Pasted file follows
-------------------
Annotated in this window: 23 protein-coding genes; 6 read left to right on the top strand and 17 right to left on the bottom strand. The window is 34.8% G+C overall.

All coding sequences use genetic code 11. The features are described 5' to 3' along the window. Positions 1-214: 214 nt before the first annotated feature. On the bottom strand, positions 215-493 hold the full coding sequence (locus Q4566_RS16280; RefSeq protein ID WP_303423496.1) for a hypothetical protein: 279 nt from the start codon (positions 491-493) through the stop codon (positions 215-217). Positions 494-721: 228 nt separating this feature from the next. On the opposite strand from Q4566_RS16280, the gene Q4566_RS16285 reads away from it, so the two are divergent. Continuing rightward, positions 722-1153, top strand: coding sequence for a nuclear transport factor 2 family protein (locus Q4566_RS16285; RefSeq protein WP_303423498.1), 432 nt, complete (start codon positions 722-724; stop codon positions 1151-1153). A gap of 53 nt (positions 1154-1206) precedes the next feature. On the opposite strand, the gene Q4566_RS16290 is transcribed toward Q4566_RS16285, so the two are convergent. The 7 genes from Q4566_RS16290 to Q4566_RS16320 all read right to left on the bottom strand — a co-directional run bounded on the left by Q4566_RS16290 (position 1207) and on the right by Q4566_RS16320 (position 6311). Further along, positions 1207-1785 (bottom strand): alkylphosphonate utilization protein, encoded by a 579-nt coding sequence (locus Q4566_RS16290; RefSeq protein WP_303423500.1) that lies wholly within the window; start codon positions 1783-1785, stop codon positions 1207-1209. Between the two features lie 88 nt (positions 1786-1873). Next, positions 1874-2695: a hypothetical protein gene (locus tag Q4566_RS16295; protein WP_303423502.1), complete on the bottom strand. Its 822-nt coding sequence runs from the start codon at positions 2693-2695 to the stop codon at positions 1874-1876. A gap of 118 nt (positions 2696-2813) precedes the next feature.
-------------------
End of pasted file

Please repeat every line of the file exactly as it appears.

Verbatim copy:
Annotated in this window: 23 protein-coding genes; 6 read left to right on the top strand and 17 right to left on the bottom strand. The window is 34.8% G+C overall.

All coding sequences use genetic code 11. The features are described 5' to 3' along the window. Positions 1-214: 214 nt before the first annotated feature. On the bottom strand, positions 215-493 hold the full coding sequence (locus Q4566_RS16280; RefSeq protein ID WP_303423496.1) for a hypothetical protein: 279 nt from the start codon (positions 491-493) through the stop codon (positions 215-217). Positions 494-721: 228 nt separating this feature from the next. On the opposite strand from Q4566_RS16280, the gene Q4566_RS16285 reads away from it, so the two are divergent. Continuing rightward, positions 722-1153, top strand: coding sequence for a nuclear transport factor 2 family protein (locus Q4566_RS16285; RefSeq protein WP_303423498.1), 432 nt, complete (start codon positions 722-724; stop codon positions 1151-1153). A gap of 53 nt (positions 1154-1206) precedes the next feature. On the opposite strand, the gene Q4566_RS16290 is transcribed toward Q4566_RS16285, so the two are convergent. The 7 genes from Q4566_RS16290 to Q4566_RS16320 all read right to left on the bottom strand — a co-directional run bounded on the left by Q4566_RS16290 (position 1207) and on the right by Q4566_RS16320 (position 6311). Further along, positions 1207-1785 (bottom strand): alkylphosphonate utilization protein, encoded by a 579-nt coding sequence (locus Q4566_RS16290; RefSeq protein WP_303423500.1) that lies wholly within the window; start codon positions 1783-1785, stop codon positions 1207-1209. Between the two features lie 88 nt (positions 1786-1873). Next, positions 1874-2695: a hypothetical protein gene (locus tag Q4566_RS16295; protein WP_303423502.1), complete on the bottom strand. Its 822-nt coding sequence runs from the start codon at positions 2693-2695 to the stop codon at positions 1874-1876. A gap of 118 nt (positions 2696-2813) precedes the next feature.